Acedia, Amygdala, Bonhomie, Brouhaha 


A brouhaha is a “commotion, a to-do, a hubbub, an uproar.” Justice Oliver Wendell Holmes, then of the Massachusetts Supreme Judicial Court, first used the word in 1890: “I enjoy the brouhaha. . .of all this quarrelsome menagerie of noise-making machines.” (9) In the summer of 2009 there was an international brouhaha about whether South African runner Caster Semenya was too “masculine” to compete in women’s track events. One can have marital or bureaucratic brouhahas.  There can be a brouhaha in Parliament, Congress, in the Church or in anyplace where people gather. 

(9) OED, s.v. 


Bonhomie (BON a mee), an easily-flowing word, is “frank and simple good-heartedness” or “good nature; good-natured manner.” The word is really a portmanteau word, consisting of bon, good, and homme, man. As a nineteenth century British explorer of the Middle East wrote, in the typical broad brushstrokes of the Victorian era:


     “The other redeeming qualities of the Meccan are his courage, his bonhomie, his manly      suavity of manners,. . .and his general knowledge.” (10)

(10) Quoted in Century Dictionary, s.v. 


The combinations of words with which it can appear are noteworthy. You might have rowdy bonhomie, upbeat bonhomie, or a pretense of bonhomie.  There might be neighborhood or easy or rare or fake or sincere or false or high-spirited bonhomie.  When two former rivals meet together, they might have a show of bonhomie, but that bonhomie may mask continual subterranean tensions.  There can be cozy or jovial or even grumpy bonhomie between people.  


The late John Updike’s poetry was described in this way:


     “Updike enjoys such pre-eminence as a novelist that his poetry could be mistaken as a      hobby or a foible…It is a poetry of civility—in its epigrammatical lucidity …and in the            tone of vulgar bonhomie and good appetite.” (11)


A journalist covering his February 2009 funeral in Beverly Farms MA wrote:

     “Updike seems to have liked everybody equally, and if he didn’t, it was hard to tell,             because his genial bonhomie was nearly impossible to X-ray.” (12)



                                                       Amygdala, Acedia


The word acedia is in vogue today.  Or, to put it differently, this term of immense theological weight in the Middle Ages, used to describe a lethargy, torpor, sloth, bluntness of spirit or suffocating gloom that comes on a person, especially a monk, and renders him incapable of working, praying or directing life in a positive direction, has returned in full force in our day.  A 2005 scholarly article in the Harvard Theological Review and a 2008 personal narrative by an established American author have brought the concept front and center again to us. (13) Known as the “noonday demon” mentioned in the KJV of Psalm 91:6, acedia has at times been equated with sloth, one of the Seven Deadly Sins, and at times has been considered a sort of adjunct of that deficiency. The term “noonday demon” is appropriate because it, rather than striking you in the middle of the night, creates a kind of interminable boredom, listlessness, ennui and complaint right in the middle of the day, when your “productivity” should be at its highest.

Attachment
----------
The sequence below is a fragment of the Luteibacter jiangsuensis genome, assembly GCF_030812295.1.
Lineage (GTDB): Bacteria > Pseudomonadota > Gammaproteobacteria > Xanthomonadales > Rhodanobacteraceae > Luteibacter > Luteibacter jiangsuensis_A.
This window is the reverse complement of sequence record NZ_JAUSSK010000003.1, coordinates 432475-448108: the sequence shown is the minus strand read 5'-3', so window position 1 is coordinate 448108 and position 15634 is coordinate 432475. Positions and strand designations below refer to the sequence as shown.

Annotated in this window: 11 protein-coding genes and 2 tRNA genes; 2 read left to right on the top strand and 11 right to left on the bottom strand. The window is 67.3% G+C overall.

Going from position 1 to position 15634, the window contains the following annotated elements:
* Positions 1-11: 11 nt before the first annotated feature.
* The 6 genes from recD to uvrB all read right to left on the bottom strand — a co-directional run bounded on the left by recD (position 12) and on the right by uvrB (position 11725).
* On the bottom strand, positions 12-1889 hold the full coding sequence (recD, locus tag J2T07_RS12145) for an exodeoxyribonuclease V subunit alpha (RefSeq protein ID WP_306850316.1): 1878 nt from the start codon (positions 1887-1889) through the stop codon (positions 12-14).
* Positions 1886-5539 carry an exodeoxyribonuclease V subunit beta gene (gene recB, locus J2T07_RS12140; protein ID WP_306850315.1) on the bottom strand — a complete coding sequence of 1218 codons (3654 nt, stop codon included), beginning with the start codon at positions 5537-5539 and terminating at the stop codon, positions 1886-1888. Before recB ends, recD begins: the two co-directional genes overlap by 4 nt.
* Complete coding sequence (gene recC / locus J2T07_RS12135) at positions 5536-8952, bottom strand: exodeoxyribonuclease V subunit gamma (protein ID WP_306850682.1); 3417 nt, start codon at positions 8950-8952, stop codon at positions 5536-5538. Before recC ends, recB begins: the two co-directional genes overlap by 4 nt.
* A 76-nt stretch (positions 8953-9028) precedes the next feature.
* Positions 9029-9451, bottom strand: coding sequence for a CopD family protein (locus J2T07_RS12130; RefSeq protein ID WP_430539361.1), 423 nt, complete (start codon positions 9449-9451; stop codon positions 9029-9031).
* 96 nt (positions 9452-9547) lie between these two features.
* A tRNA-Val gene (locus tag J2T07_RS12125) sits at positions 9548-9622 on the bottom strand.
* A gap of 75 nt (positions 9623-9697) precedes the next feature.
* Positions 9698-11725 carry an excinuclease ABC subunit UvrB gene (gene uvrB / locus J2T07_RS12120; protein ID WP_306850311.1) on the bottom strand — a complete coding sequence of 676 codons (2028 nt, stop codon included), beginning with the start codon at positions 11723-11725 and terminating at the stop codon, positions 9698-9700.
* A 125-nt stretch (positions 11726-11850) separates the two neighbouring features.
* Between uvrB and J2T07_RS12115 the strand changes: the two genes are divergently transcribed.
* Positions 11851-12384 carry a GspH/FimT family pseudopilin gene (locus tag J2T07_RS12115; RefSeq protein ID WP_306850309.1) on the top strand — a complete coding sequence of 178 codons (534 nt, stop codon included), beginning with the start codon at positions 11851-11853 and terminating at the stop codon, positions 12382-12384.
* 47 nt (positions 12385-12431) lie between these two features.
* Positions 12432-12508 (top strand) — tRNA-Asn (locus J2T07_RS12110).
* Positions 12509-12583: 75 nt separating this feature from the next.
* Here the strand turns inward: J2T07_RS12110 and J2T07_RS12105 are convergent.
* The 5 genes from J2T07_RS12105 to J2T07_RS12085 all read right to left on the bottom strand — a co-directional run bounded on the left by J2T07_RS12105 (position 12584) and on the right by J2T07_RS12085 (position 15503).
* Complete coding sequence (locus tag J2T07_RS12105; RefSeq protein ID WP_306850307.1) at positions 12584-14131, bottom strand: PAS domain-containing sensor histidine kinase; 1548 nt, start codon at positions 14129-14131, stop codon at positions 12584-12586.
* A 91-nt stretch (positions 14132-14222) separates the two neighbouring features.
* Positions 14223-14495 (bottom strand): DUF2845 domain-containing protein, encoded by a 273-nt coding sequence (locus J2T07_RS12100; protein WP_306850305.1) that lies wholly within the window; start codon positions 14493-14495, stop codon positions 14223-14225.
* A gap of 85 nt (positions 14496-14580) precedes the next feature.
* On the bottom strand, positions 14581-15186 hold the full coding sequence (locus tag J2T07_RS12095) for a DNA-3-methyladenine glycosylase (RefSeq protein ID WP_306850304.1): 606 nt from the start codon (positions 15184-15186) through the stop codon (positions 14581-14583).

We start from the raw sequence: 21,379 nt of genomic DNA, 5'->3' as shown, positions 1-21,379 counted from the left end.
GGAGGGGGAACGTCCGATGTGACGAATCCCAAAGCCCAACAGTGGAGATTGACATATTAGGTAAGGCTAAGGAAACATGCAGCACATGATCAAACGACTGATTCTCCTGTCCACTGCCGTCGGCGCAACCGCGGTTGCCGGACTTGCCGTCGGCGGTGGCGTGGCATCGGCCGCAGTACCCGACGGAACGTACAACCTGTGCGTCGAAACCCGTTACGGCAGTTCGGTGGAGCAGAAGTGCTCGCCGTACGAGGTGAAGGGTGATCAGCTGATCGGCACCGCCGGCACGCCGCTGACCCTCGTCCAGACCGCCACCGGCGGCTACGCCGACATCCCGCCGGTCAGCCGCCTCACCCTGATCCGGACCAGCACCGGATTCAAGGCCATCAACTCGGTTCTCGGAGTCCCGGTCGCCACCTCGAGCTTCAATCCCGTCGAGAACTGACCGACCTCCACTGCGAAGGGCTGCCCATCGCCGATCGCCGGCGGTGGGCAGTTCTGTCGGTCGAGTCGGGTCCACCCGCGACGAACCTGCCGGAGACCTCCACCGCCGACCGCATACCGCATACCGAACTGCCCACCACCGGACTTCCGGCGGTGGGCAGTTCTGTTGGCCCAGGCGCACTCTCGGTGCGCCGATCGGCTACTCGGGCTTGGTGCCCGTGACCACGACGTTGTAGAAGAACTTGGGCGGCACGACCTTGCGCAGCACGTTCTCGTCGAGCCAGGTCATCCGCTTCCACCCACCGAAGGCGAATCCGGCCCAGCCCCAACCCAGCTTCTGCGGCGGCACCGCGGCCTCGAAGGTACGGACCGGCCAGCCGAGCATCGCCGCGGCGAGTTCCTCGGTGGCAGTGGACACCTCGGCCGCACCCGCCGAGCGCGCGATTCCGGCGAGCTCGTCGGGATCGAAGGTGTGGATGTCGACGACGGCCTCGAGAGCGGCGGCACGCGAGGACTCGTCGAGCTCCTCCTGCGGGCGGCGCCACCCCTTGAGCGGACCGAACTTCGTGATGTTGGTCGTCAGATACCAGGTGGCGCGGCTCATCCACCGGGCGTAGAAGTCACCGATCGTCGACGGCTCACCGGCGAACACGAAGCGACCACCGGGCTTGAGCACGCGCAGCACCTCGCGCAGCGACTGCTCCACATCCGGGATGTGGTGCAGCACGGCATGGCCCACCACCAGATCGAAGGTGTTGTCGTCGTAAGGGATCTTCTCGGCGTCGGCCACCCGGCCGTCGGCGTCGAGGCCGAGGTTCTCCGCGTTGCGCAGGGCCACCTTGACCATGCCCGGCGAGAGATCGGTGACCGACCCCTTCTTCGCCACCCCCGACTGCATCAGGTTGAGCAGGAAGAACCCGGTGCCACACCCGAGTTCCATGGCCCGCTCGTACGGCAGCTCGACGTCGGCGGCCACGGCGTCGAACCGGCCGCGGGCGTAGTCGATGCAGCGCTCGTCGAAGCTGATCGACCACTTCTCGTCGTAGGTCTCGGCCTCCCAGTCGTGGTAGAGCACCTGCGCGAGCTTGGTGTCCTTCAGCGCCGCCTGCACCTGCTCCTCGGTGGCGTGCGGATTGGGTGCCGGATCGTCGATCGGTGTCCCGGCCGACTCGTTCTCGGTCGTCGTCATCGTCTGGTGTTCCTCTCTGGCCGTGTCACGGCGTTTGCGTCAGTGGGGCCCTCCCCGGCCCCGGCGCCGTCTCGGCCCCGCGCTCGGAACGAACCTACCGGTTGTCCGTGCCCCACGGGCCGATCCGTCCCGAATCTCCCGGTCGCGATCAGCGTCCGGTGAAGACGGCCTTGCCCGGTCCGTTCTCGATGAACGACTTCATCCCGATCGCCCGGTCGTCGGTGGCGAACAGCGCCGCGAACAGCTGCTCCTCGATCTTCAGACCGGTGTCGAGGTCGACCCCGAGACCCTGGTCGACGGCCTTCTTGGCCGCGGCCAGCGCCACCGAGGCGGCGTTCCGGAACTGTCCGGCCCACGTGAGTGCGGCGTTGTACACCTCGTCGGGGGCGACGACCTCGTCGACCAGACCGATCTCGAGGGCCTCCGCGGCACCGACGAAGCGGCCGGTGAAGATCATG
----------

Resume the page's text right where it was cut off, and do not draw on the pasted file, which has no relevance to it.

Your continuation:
(13) The article is Andrew Crislip's, "The Sin of Sloth or the Illness of Demons? The Demon of Acedia in Early Christian Monasticism," Harvard Theological Review 98 (2005), pp. 133f. The complete title of the book is Kathleen Norris' Acedia & Me:  A Marriage, Monks and a Writer's Life.


Terms that carry such immense historical weight often are too much for contemporary people to bear. Such is the thesis of a review of a Kathleen Norris’ 2008 book Acedia & Me in the New York Times. (14) The USA Today editor, perhaps not aiming at as highbrow and secular audience as its New York companion, reviews it much more positively.  (15) In any case, acedia has made itself felt again.

(14) Kathryn Harrison, "Am I Blue," New York Times, December 21, 2008, Section BR



Yet there are significant issues involved with how to understand this feeling that the words listed above try to capture.  Is it nothing other than what psychologists today call depression?  Is it simply an inability to come to grips with debilitating things from your past?  Is it just a general dissatisfaction with life that hits all of us at times?  Yet I tend to look at it differently.  Perhaps because I am spending more and more of my time with doctors and nutritionists who work with children with disabilities, I wonder if the monastic feeling of acedia or lethargy, dullness, spiritual torpor, is mostly a condition of poor nutrition.  It is amazing what an energy bar will do for you at certain times of the day.  But because these fillips weren’t available long ago, the temptation would be strong to spiritualize a feeling that really is best understood in terms of dietary deficiency.  

Crislip, in his Harvard Theological Review article, does what scholars of the history of religions have been doing for several generations:  review a fairly obscure ancient text, which has been picked over by the dozen or so people in the field in the previous generations, and then apply a “theory du jour” from the social sciences to understand the text.  In this case he decides that the modern “theory of anomie,” deriving ultimately from Emile Durkheim’s work, helps explain both the somatic and psychological oppression known as acediaAnomie itself is a great word. Derived from two Greek words meaning “without norms” or “without law,” anomie has become associated with a social (and then personal) feeling of dislocation attendant upon a gap between societal expectations and the realistic possibility of attaining them.  (16)